Hazzystan wrote:I don't see how you can treat a metaphysical question like "what is unnatural" with anything other than philosophical enquiry.
To discuss a topic, you need to have a clear definition of what you are talking about. I simply set out the standard definitions of the word we are discussing. Understanding of the word doesn't dictate the level in which we discuss the topic. It's standard communication.
Hazzystan wrote:I was under the impression that we were discussing the much more interesting question of "what can be defined as part of the natural world?". We wouldn't have much of a debate if our discussion was based on the third definition of what's probable and what isn't. There's no room for discourse in that definition, since I could just give you a list of probable and improbable occurrences.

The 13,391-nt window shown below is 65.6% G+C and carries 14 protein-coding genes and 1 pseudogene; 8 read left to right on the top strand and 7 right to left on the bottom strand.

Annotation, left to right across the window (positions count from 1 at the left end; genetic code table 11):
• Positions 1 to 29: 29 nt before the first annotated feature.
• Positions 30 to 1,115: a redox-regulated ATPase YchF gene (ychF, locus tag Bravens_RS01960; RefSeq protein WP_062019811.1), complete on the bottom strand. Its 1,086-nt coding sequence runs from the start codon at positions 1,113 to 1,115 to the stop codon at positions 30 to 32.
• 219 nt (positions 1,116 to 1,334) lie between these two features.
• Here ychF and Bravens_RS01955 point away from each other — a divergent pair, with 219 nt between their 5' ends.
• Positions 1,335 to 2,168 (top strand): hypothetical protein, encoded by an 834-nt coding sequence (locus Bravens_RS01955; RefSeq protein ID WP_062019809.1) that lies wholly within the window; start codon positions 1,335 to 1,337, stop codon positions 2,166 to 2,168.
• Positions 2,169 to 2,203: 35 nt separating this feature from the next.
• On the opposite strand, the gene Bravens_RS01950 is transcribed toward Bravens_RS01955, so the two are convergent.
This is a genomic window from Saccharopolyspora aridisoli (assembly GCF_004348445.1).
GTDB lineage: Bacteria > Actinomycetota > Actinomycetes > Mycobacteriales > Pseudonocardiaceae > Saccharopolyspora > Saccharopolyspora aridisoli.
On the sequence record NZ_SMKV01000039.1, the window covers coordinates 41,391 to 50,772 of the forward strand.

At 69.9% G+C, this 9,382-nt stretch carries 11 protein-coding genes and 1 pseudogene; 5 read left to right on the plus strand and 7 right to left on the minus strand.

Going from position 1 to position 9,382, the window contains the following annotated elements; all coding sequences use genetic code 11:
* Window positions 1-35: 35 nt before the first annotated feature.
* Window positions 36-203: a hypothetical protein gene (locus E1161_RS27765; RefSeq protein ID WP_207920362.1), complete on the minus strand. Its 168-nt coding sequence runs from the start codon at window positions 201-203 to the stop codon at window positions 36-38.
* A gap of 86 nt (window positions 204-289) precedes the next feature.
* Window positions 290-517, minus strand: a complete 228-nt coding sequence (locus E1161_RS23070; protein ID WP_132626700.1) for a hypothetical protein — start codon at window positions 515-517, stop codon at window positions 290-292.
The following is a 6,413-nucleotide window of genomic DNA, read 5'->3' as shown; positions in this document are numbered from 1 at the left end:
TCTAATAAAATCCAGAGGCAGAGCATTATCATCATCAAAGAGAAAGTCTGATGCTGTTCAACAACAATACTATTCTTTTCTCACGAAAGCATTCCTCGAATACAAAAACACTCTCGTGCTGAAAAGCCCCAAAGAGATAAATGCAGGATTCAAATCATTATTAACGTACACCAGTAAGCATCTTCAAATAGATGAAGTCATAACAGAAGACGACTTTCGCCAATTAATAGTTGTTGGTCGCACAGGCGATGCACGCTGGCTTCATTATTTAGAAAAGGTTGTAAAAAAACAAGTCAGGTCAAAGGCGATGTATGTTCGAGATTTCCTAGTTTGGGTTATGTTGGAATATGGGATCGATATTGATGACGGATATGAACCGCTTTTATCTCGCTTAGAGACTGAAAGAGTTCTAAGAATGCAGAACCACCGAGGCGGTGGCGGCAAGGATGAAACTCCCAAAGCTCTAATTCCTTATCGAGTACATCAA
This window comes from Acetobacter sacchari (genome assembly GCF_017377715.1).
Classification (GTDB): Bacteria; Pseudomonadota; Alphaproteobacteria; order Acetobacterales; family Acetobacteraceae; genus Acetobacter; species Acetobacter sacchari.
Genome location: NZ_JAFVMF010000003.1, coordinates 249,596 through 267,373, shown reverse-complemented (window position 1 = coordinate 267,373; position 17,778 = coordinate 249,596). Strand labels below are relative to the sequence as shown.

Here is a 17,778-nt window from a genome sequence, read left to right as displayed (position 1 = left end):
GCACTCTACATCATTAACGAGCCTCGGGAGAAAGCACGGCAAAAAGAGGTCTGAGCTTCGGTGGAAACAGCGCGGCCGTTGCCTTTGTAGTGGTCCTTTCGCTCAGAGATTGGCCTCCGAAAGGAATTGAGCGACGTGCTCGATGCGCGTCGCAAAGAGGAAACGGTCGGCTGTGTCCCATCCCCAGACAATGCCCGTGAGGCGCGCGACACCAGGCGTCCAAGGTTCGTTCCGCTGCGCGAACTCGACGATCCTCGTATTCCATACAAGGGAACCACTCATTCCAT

He actually asked us what was our opinion on what is unnatural. That being said, Artem motus's view on the subject was completely within the realms of the question. He can interpret it however he likes, metaphysical or not. I was just commenting on how you were arguing about the question, and not about the content.
Maybe the subject has little room for discussion? If you take the more literal view of the subject, any variance with what is normal or to be expected is unnatural.
If you take the more "philosophical enquiry" view, as you put it, everything on the earth is natural.
Octane wrote:Less normal does not make it unnatural. Because it still happens, due to natural effects. Making it perfectly natural.
Would you class a concrete building in the middle of the forest unnatural? By your logic, as humans are a part of nature, and what we build becomes part of nature too, the building is actually natural?
I can understand this logic, but in my opinion, it's a rather silly way of thinking.